Attucks, a skilled sailor and cattle rancher whose father was African and mother from the indigenous Natick or Nantucket nation, was in a group who taunted British soldiers or Redcoats on the Boston docks. In turn, they open-fired on the crowd killing Attucks first. John Adams, the second president of the US defended the soldiers. In the trial, he described Attucks as part of a a motley rabble of saucy boys, negroes and molattoes, Irish teagues and outlandish jack tarrs. In particular, Adams said Attucks “whose very looks was enough to terrify any person,” stood 6 foot 2 stature, brown skin and hair. Photo credit Clay Banks.

Black men built the Capitol. Point blank period. Archival documents show that highly-skilled craftsmen built the complex architecture in the city that spans from the white house to the Capitol buildings. For example, the Statue of Freedom that sits atop the Capitol Dome was cast by Philip Reid, a 39-year-old enslaved Black man brought from South Carolina because of his ironwork abilities and metal smithing. Photo credit Clay Banks.

Outside of New York, Washington DC was the hub of Black intelligentsia influence in the 19th and 20th centuries. Home to a host of Civil Rights advocates and organizations, and educational institutions, it also situated what W.E.B. DuBois called the “Talented Tenth,” a small number of highly educated and well-positioned Blacks who took on the commitment of the liberation of the people. Photo credit Clay Banks.

Through the years, it evolved into elite groups such as Black Greek organizations and Masonic orders that have kept resources and information within their circles, some of the most prominent African Americans, and now Black immigrants are a part of these circles. At the same time, members of these organizations have been active in Black Lives Matters protest in challenging white nationalist and racist social order. Photo credit Clay Banks.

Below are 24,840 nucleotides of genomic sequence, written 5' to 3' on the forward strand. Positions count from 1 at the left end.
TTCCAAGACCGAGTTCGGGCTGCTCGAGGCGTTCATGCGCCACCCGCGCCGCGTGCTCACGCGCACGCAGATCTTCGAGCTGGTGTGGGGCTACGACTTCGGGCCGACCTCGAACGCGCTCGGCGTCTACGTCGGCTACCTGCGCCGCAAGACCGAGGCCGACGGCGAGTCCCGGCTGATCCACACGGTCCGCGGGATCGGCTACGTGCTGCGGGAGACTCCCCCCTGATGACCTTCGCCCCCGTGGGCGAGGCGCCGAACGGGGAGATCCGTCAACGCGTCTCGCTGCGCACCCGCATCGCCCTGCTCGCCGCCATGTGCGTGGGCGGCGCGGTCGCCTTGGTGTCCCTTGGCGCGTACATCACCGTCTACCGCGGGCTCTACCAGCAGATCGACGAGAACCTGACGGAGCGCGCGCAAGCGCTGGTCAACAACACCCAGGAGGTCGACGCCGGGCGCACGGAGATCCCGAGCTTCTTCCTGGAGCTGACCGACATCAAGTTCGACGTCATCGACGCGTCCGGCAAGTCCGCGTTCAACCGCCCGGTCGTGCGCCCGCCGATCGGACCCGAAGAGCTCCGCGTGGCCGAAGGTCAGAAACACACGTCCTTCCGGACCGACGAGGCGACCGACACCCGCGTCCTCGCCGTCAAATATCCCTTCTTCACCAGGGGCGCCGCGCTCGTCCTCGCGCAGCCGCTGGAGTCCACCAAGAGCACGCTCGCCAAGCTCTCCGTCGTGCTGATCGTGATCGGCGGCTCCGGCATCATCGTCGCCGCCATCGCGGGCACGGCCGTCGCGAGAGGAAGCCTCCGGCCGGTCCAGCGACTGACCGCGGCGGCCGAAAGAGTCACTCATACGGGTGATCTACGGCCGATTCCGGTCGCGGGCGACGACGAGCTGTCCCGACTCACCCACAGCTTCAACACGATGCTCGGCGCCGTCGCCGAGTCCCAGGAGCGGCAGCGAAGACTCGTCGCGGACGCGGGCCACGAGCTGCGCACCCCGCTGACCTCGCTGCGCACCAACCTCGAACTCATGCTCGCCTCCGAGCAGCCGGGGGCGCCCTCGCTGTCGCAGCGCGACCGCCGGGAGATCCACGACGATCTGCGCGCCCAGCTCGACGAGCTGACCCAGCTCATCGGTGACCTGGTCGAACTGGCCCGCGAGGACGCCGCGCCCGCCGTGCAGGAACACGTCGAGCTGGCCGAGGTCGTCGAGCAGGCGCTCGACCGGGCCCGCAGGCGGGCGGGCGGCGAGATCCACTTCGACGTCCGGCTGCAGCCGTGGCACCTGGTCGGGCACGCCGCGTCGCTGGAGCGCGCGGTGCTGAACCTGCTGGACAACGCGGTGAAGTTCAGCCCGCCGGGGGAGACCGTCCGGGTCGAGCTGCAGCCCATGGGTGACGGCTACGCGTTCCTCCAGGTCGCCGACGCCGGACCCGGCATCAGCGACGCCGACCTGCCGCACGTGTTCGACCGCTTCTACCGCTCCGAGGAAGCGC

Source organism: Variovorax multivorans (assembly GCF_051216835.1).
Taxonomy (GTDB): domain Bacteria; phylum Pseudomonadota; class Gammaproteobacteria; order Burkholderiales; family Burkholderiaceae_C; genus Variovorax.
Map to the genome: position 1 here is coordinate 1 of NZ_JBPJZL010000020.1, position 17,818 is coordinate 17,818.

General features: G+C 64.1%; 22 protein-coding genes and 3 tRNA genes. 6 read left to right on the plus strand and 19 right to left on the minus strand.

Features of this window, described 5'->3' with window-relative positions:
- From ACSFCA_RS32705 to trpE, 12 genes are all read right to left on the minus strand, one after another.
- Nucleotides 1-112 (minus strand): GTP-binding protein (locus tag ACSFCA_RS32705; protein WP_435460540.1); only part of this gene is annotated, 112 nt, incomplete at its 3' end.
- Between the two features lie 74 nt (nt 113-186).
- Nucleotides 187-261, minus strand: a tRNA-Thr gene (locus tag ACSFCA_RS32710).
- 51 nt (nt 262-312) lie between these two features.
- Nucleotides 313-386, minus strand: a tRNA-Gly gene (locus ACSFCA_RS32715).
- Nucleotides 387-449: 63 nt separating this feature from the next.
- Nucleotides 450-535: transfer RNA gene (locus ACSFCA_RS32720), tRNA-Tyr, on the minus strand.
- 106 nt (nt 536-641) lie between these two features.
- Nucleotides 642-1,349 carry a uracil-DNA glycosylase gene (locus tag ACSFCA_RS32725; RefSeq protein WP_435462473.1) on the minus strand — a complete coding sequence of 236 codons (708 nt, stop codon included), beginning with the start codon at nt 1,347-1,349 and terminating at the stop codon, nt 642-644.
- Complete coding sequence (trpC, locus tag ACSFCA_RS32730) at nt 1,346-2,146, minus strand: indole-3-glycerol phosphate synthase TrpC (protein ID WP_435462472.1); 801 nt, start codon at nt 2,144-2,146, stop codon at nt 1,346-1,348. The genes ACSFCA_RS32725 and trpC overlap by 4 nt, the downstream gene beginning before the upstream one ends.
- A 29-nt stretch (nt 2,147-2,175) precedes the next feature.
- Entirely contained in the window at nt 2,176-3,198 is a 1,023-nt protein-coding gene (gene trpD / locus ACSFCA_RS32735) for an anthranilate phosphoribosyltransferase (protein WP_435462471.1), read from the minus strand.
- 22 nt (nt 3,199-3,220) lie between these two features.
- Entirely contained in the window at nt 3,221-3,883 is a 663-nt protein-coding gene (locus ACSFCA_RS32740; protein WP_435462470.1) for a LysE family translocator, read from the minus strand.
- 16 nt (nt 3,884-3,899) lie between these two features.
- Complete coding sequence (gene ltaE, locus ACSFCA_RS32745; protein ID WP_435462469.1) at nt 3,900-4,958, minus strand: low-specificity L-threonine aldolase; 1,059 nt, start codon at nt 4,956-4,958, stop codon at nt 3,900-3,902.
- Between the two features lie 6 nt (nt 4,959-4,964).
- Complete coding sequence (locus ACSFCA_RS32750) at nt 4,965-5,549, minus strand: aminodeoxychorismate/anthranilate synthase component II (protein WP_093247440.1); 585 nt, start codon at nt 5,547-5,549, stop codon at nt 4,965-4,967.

Protesters have called for Washington DC’s mayor, Muriel Bowser to reallocate funds for the police department to other agencies in the city. In May, Bowser announced plans to increase the budget of local police, and says she is keeping her plans. In an interview with NPR, she was asked if she would reconsider her proposal. “Not at all,” said Mayor Bowser. 

What our budget proposal, and I can’t speak for other departments, but they fund the people that we need. And certainly we wouldn’t want the people on our forces not to have the proper training or equipment that makes for better community policing.

This call comes on the heels of the violent clash coming a day after President Donald Trump issued a warning at a press conference

“I am mobilizing all available federal resources — civilian and military — to stop the rioting and looting, to end the destruction and arson, and to protect the rights of law-abiding Americans, including your Second Amendment rights,” said Trump. Photo credit Clay Banks.

Where some of the nation’s most prominent protests occur is also where the most prolific and tragic incidents in slavery. Like the National Mall, it sits on the former site of the city’s most bustling slave market. In fact holding cells for enslaved blacks, called slave pens, lined the area until around 1850. Slavery was abolished in Washington DC in 1862. Photo credit Clay Banks.

A popular slave pen was Robey’s slave pen, located at 8th Street and B Street. The slave markets in Washington DC also had the notorious reputation for selling and shipping off free Blacks in the north, or in and around the area then selling them in the deep south. Photo credit Clay Banks.

The irony or perhaps the hypocrisy in the protest is that in 2019, a white gentrifier complained about a black-owned store in Washington DC playing the local go-go music outside their shop. The incident sparked outrage with longtime Washingtonians on how white migrants moved to the area and immediately attempted to change the cultural mapping of the city. In one of the efforts pushing back, a Native DC movement was created along with a Native DC day. Photo credit Clay Banks.